Well, it’s that time of year again. After a regular season of whispers turned shouts about a deep postseason run up north, it looks like we’ve reached the same, predictable ending. But who’s surprised?
Since the 2013-14′ season, Toronto has been the epitome of a regular season team. So let’s start there.
It was quite the regular season for Toronto in 2013. A year after missing the postseason, their 24-year old shooting guard and 28-year old point guard looked poised to be a force in the league for years to come. Not just because of their relatively young ages. Not even just because of their explosiveness in the backcourt.
It was because despite an evolving NBA, their two stars excelled in traditional roles. DeRozan made a living with his mid-range shot and ability to draw contact, when the typical shooting guard specialized in the 3-point shot. Lowry made a living through physical interior play, when the typical point guard specialized in finesse, often shying away from contact.
So it was a little deflating to the organization and players alike when they were upset in the first round as the 3-seed. But it was excusable. It was Toronto’s first taste of postseason basketball with their new core. They’d be back…
DeRozan and Lowry put up similar stats the following year, and expectations were that they’d at least get out of the first round. But that wasn’t the case. Not even close. In one of the most embarrassing series in recent memory, the Raps were ripped apart in every facet by the lower seeded Wizards. This put to bed all talk that last season’s loss underperformance was a fluke. In fact, it birthed a narrative. The Raptors are a regular season team, nothing more.
The Raps (sort of) put a dent in that narrative the following season, when they advanced to the Eastern Conference Finals. But they were clearly the second best team in the conference, and were pushed to 7 games by inferior teams in the previous two rounds. It’s the exception, not the rule.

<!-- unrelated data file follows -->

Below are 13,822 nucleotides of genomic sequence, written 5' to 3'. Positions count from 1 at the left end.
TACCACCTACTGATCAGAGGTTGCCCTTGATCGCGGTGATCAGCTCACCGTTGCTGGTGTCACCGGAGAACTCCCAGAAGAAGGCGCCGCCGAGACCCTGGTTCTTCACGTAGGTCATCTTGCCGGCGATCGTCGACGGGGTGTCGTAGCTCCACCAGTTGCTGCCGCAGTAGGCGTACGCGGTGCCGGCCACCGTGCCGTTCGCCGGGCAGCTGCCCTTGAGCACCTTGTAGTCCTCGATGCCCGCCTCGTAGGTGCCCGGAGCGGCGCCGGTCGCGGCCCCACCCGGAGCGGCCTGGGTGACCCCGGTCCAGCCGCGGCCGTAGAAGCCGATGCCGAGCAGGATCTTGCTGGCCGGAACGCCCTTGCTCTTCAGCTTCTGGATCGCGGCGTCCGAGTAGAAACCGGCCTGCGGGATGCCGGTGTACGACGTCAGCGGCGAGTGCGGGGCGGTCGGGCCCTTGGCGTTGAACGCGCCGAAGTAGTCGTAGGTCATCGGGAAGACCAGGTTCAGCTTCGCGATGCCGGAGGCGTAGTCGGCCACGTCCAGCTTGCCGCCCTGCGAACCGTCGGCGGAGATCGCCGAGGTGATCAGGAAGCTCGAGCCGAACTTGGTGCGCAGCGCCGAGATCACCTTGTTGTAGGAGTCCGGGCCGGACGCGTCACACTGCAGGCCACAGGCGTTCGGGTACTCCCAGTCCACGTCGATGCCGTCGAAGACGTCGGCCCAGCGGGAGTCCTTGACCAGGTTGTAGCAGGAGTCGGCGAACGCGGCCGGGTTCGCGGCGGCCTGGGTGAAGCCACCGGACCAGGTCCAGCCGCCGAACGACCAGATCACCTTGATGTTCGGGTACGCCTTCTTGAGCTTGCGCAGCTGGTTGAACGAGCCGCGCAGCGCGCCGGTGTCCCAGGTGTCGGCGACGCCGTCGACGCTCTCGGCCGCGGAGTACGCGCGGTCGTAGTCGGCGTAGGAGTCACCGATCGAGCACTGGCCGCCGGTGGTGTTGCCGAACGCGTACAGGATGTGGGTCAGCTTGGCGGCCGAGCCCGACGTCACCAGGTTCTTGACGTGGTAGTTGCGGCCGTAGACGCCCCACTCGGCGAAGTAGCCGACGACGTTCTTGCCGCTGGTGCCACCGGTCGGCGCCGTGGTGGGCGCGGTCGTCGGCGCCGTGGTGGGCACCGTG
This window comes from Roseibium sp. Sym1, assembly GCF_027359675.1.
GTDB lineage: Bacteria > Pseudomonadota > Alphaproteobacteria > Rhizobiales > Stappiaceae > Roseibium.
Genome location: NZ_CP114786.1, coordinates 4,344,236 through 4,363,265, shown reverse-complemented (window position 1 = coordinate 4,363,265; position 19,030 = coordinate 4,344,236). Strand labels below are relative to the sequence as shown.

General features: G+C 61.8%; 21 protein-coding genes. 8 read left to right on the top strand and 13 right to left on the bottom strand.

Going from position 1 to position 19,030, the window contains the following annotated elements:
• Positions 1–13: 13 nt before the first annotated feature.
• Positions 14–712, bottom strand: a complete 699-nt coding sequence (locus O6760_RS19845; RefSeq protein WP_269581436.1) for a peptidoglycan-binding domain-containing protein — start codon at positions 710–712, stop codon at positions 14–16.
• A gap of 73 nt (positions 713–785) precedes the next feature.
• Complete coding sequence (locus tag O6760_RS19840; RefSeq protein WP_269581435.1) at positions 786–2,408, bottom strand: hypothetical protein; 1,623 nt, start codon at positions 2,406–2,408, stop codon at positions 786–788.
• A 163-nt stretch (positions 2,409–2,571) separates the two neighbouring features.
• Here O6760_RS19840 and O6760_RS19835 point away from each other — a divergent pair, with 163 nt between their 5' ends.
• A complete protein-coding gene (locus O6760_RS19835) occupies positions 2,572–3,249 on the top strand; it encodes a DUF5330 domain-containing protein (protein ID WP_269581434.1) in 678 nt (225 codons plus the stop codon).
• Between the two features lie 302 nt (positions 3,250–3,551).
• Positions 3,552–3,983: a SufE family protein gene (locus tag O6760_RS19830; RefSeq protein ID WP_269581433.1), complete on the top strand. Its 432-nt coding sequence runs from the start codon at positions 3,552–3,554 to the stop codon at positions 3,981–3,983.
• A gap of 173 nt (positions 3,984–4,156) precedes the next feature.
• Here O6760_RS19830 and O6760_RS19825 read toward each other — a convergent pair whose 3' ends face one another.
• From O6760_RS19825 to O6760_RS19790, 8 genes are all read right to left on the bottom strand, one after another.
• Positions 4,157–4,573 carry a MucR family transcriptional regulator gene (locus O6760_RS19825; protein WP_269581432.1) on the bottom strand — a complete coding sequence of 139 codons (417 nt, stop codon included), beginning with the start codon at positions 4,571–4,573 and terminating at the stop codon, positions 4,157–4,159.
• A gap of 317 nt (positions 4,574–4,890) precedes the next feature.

And the rule is manifesting itself again this season. DeRozan and Lowry are struggling, and so are Raptors. And it’s all coming against a lower-seeded opponent.
So why is it that DeMar DeRozan shoots 6% less in the postseason. Why is it that Lowry averages almost 6 points below his regular season average in the playoffs, despite higher volume?
Well, it’s because that they haven’t perfected their aforementioned “traditional roles” to the point that they’ll translate to the postseason. DeRozan’s game is centered around the mid-range and the line. While a mid-range shot will always be a mid-range shot, a foul in the regular season is not always a foul in the playoffs. DeRozan has trouble getting to the line in the playoffs, forcing him to shoot more from the perimeter. And his 3-point shot is probably his worst attribute.
With Lowry, it’s much of the same. The physicality in the postseason is amplified, and no matter how hard he tries to be tough down low, 6’0” height will always hold him back.
The issue with these two comes down to their style of play rather than jitters, or any other mental factor. Which makes it an even harder fix. As long as they play the way they do, they’ll continue to struggle in the playoffs. Tough luck.